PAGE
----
“That resonates for some women. Even though it’s the hardest thing they’ve done, it’s kind of underground. At least in my circle, you’re not going to wax poetic about staying at home. You won’t say, ‘Yes, I went to Smith College, I went to graduate school at Yale, and now I’m staying at home cleaning cloth diapers.’ Oh, that’s another thing I have in common with Joy, I really use cloth diapers.”

While poop talk at the sandbox is often a rite of passage for mothers, the wilderness of post-partum (Joy often calls it “post-mortem”) desire and suffering remains taboo for many. But Wilde dives into that aching, sleep-deprived psychology head-first and smiling. Her gift for humor and comedic timing allows for an effortless foray into potentially-dangerous territory. She won’t shy away from sexuality or nasty thoughts, but Wilde knows how to temper the bad stuff with good humor. And she can be counted on to whisk her readers away from anything too dark before it becomes a bummer.

The point is to laugh, after all, not cry. A close friend paid Wilde the ultimate compliment when telling her that her book could serve as a ministry to mothers. It was a moving statement for Wilde, who felt she was simply writing the book she wanted to read during those endless hours in sweat pants and dirty hair, carrying a baby in one arm and phoning, e-mailing and cooking with the other. The moments she could spare to read and to laugh were necessary for her survival, she says soberly.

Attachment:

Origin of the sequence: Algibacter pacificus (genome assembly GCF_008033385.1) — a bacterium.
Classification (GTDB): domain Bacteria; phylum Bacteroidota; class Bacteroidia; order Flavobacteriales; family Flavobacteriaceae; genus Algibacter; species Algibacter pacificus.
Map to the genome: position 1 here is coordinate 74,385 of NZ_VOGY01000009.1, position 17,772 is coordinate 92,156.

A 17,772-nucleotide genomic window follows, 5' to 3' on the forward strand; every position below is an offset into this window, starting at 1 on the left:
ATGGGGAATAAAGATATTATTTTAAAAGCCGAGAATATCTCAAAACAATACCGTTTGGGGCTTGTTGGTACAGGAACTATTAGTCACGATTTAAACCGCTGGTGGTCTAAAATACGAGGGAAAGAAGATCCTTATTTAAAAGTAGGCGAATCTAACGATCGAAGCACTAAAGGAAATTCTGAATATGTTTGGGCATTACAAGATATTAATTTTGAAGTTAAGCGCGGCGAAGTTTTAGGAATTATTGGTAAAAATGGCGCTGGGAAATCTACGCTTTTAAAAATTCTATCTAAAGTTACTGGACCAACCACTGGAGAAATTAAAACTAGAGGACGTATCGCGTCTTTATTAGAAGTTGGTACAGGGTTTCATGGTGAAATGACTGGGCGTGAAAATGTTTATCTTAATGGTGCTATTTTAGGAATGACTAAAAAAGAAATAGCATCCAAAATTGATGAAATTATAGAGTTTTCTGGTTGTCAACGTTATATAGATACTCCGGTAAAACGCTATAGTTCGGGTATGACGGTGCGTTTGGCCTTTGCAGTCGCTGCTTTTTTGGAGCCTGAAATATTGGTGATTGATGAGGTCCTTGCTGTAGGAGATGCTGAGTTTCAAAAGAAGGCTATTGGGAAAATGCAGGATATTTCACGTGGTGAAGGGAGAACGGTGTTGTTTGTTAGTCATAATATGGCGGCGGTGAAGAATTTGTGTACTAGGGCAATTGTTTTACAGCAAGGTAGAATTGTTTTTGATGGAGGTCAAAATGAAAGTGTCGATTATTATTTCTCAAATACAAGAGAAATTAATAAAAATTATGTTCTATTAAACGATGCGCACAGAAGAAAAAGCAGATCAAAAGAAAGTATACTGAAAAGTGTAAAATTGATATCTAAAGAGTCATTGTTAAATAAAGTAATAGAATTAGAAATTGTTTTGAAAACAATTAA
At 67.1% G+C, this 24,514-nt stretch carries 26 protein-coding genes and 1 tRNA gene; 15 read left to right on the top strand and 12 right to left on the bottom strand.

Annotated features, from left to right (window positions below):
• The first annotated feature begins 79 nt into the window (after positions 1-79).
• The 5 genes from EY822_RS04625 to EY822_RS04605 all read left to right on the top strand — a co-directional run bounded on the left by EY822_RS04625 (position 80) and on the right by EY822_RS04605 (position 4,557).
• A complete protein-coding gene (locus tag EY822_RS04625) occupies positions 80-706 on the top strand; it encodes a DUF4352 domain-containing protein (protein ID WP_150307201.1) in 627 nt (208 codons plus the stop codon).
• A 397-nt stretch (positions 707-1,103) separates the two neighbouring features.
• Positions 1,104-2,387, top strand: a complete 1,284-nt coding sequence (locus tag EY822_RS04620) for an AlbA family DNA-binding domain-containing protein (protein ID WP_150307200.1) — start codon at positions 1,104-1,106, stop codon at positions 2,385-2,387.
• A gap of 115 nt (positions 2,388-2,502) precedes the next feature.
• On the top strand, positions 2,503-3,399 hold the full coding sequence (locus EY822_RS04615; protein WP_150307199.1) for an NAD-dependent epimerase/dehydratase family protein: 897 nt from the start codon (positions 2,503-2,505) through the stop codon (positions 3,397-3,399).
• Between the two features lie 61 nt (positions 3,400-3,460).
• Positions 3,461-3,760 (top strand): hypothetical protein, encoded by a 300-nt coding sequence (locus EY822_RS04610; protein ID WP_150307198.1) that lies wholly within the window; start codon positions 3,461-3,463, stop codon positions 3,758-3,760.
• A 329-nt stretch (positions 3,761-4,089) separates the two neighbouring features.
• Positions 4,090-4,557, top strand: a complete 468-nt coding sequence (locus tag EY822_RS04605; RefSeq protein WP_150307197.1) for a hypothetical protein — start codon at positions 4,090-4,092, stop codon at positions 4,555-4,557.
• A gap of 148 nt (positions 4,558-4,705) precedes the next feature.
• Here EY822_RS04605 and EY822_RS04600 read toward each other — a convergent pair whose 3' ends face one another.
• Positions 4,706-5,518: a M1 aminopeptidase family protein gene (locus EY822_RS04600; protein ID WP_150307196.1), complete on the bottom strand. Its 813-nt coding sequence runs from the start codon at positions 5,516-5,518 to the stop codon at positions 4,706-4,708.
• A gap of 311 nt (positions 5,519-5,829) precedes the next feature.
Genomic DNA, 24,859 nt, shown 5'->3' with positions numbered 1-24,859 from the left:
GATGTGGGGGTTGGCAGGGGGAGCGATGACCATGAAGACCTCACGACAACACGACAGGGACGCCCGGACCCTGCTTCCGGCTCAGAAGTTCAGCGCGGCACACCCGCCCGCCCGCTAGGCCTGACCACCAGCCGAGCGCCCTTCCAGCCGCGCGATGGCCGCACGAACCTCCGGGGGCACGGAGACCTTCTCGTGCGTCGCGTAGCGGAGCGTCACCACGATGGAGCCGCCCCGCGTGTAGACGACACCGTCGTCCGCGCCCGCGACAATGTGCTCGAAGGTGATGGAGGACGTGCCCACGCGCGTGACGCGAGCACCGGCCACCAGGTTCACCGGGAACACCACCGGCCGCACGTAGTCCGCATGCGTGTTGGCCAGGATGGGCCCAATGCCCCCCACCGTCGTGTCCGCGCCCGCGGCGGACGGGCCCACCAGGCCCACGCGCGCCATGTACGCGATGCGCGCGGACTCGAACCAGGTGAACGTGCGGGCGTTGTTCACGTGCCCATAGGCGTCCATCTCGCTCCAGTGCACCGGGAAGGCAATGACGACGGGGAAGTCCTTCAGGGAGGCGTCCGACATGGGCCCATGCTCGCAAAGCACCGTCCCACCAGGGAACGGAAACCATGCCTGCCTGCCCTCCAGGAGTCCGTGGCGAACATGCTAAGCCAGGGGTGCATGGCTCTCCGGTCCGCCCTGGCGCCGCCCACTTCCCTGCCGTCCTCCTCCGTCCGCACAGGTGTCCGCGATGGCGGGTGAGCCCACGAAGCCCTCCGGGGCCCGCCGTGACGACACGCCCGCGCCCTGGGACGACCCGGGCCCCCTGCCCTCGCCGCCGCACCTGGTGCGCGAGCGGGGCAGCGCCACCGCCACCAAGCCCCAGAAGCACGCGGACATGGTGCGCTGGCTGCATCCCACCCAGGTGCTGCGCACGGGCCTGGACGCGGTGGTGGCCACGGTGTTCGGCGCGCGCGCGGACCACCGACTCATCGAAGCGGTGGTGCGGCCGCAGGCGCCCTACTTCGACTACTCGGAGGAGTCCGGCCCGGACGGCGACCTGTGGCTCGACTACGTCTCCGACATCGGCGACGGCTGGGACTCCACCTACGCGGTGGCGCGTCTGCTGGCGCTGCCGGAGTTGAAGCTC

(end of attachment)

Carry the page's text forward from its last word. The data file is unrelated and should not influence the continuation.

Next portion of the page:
“I always thought I was going to save the world, or win the Nobel prize, win the Pulitzer, and all of a sudden it didn’t make sense to me to do things on that scale. There was no meaning to it. The real meaning to me was to make someone laugh. In that sense there was a deep spiritual pull to this novel because that is what makes meaning out of our lives.

There was a moment for me as a minister who had more education than I needed, where I said, ‘Look, I’m not going to get the Nobel Prize, I don’t want it. I want to be a good mother and do something that I love and give someone a day of pleasure.”

Eliot Baker is a staff writer at The Inquirer and Mirror, Nantucket’s newspaper since 1821.